Mappleton, All Saints Church
Mappleton, All Saints Church
The church of All Saints at Mappleton stands just inland from the sea. It is an essentially Victorian church, with a striking steeple built of stone salvaged from a shipwreck. The church was roofless in 1854 when a ship bearing a load of Tadcaster stone north ran aground at Mappleton.

The people of Mappleton were not slow to seize upon the bounty of the sea and completed the roof and spire with the stone flotsam.

The first historical record of a church at Mappleton comes in 1149 when King Stephen granted it to the Abbey of Albermarle. Almost the entire medieval church was rebuilt in 1855, though a section of the north chancel wall was retained.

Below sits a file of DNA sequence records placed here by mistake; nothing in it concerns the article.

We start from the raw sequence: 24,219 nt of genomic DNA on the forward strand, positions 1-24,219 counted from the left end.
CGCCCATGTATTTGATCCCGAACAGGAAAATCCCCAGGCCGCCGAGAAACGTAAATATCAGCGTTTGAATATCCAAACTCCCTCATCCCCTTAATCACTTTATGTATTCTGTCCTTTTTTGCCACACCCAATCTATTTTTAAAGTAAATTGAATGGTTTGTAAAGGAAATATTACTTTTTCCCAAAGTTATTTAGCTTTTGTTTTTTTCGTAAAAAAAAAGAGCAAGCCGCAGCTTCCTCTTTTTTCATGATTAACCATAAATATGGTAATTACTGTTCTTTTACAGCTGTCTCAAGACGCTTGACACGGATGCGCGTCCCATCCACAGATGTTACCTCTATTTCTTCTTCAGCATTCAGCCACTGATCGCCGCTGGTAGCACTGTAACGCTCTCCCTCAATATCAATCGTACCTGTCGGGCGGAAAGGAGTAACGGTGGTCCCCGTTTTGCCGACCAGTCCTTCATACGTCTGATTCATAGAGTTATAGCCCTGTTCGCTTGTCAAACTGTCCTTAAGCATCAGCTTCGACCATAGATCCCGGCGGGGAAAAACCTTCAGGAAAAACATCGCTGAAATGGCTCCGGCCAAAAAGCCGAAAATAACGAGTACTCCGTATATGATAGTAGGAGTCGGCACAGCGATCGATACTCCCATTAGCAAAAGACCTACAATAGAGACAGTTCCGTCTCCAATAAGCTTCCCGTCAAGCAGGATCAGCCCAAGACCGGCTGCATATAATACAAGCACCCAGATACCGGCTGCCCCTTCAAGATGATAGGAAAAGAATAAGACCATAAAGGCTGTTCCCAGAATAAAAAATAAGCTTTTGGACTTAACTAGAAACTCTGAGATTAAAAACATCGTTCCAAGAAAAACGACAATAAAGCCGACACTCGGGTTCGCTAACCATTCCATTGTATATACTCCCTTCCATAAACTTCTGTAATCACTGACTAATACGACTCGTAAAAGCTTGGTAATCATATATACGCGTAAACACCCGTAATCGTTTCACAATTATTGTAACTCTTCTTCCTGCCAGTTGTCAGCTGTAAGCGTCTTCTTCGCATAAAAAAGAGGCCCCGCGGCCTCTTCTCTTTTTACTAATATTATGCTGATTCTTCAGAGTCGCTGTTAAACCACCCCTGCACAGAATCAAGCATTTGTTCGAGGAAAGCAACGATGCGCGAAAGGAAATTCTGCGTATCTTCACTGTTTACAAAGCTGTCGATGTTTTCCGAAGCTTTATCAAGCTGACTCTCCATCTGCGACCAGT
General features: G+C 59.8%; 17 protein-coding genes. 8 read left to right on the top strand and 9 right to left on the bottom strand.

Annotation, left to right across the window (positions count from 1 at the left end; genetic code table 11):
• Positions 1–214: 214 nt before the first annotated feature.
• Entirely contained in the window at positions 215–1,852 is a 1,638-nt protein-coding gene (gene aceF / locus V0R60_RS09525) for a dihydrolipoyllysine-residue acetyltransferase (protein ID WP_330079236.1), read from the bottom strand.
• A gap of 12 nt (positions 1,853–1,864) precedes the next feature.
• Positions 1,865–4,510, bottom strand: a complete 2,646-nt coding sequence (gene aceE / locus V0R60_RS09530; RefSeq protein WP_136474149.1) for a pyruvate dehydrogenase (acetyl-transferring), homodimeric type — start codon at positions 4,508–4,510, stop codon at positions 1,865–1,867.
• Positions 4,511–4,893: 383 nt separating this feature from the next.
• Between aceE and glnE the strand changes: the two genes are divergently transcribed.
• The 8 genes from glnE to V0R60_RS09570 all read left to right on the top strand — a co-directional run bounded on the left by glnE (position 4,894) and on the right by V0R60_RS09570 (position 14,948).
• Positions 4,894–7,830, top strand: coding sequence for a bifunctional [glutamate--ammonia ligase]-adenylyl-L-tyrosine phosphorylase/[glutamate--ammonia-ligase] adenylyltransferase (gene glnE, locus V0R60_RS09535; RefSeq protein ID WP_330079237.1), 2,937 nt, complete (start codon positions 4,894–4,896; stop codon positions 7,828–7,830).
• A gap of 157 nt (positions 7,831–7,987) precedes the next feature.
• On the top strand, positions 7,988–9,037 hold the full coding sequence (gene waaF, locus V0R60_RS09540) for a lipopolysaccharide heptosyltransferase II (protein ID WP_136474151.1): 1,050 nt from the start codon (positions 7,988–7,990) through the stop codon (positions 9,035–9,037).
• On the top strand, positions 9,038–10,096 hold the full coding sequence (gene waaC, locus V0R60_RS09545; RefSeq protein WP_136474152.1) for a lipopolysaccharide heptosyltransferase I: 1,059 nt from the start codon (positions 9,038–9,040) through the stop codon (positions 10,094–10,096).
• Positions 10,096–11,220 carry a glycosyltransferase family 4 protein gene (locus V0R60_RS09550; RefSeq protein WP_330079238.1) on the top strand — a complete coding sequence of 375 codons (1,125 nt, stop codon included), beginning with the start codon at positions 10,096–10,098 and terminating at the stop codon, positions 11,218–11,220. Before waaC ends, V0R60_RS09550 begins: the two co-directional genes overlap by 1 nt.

Near the entrance is an octagonal 15th-century font bearing the arms of the St Quintin and Fitzhugh families.

In the north aisle is a large table tomb of the Brough family, who held Rolston Hall for over 200 years, from 1570-1780. On top of the tomb is the top section of the spire, taken down in 2002.

Most of the stained glass is modern, as much of the original glass was destroyed by German bombs in WWII.